“WISDOM OF LIVING (52) JUDGMENT”                 By Pastor YAU

Text: 1 Samuel 1:9-18                                                     June 3, 2007.



1)   A modern day issue: Today, April 25, 2007, on a news channel, an interview conducted by a TV station with someone from “Wakeup Wal-Mart”, an anti Wal-Mart organization. The focus is on the announcement of a new plan by Wal-Mart to start medical clinics in 400 some stores in the US. Before Wal-Mart even publishes the details of their plans, the person from that anti Wal-Mart organization smears everything Wal-Mart is doing. He assumes that this new plan is another way Wal-Mart is trying to monopolize medical clinics so the company can control their employees on medical services they have freedom to choose from. Being an ordinary consumer, I can see how blind people can be in dealing with others when they have their own assumption or agenda.

2)   An ancient story: When Elkanah and his family went to Shiloh to worship God and to offer sacrifice, Hannah was miserable because she couldn’t have children. When they had finished the ceremony, Hannah wept bitterly on her soul and she prayed to the Lord. As she kept on praying to God in her heart with her lips moving without being heard, Eli, the elderly prophet, observed her and without knowing her situation or listening to her prayers, he had an assumption that she must had been drunk. He admonished Hannah, “How long will you keep on getting drunk? Get rid of your wine,” Eli said. But Hannah told Eli, “Not so, my lord, I am a woman who is deeply troubled. I have not been drinking. I was pouring out my soul to the Lord.” How wrong Eli was to make this kind of assumed judgment without knowing the truth.



1)   We don’t know all the facts:  As Eli only observed the movements of Hannah’s lips without knowing that Hannah was in prayer, he made assumed judgment on her. Often times we make the same mistake by judging people from what we see on the outside without knowing the fact of that person on the inside. Without knowing the facts, we mostly make wrong or bias judgments which can only make things worse.

2)   We are influenced by our past: Most likely Eli made that judgment against Hannah because he, being a prophet for many years, had seen too many people got drunk in the name of worship. Some of those who came to Shiloh not to worship or give sacrifice but to get drunk on the occasion. When Eli had seen so much, he assumed that Hannah was just one of them. Our past experience will certainly influence us in passing unfound judgments on others. We need to know that no 2 persons are all alike. We just can’t judge all people the same way when they are not all the same kind.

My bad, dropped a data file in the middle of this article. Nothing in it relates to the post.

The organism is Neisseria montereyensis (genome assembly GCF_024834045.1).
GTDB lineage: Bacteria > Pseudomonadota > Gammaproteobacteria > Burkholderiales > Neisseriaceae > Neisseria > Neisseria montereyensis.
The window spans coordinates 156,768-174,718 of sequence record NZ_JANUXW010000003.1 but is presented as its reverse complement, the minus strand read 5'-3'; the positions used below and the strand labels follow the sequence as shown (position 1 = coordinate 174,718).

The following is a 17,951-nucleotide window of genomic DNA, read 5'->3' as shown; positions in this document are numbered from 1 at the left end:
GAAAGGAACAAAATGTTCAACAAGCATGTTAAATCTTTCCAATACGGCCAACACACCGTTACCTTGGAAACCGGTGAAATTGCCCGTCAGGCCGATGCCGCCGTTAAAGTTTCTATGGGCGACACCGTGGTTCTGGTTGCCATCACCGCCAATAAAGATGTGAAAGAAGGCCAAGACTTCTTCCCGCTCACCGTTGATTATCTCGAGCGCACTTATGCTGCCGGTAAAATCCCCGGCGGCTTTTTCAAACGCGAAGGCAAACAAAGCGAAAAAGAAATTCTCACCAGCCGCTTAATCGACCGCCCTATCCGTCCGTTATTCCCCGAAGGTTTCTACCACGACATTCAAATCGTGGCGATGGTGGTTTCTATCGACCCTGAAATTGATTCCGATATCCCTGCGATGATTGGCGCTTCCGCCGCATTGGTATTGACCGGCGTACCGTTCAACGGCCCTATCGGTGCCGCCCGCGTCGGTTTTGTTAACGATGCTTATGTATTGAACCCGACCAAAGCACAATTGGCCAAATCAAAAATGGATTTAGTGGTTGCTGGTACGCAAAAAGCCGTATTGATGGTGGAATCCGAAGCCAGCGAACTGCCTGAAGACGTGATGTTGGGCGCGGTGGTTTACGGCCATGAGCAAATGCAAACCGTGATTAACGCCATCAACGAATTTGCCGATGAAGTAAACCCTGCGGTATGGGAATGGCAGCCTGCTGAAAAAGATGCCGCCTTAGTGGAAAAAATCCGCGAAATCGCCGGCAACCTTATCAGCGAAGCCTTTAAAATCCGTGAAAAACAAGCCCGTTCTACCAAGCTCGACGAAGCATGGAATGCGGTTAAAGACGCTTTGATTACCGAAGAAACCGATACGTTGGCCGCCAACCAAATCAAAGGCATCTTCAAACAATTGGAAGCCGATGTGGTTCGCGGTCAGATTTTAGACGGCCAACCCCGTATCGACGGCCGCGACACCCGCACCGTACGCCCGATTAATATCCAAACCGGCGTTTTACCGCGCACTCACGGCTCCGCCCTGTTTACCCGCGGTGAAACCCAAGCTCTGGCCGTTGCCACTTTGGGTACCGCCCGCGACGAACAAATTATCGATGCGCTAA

3)   We are too lazy to learn: If Eli would have spent a few moments to talk to Hannah, he won’t make such a fool of himself. All he did was sitting in his chair by the post of the temple and watching people come and go. It may not be his duty to ask all people about their prayers. But he should get to know more about Hannah before he passed assumed judgments on her without even talking to her. We see too many people do this today: they don’t care to find out anything about anybody. All they want is to pass judgments on people whom they have never talked to or know anything about.

4)   We may have vicious intent: There are people, more than we want to know, who will judge others harshly to create false feelings that they are better than others. These people may be very wrong in their own lives but they will pass unfound judgments on others to make them feel good of themselves. They may think, “After all, they are as bad, or worse, than I am.”



1)    They misrepresent fact: This is a courteous assessment. Acts like this twists facts, not just misrepresent them. When we make casual judgment against others, we inject our assumptions on them as facts and that is very dangerous and could create far-reaching ill effects on them. People who didn’t know the facts but take your judgments at face value may form unfair impression about those whom you placed your ill judgments on. If people believe your unfound judgment, they may never know the truth to form fair impression about others.

2)    They cause unnecessary injuries: When Hannah heard the unfound accusation by Eli, what do you think she might feel? She already had enough grief and sorrow in her heart. She didn’t need another assault from anyone else much less from a prophet. Casual and unfound judgments we pass on others certainly add more burdens on their already heavy hearts.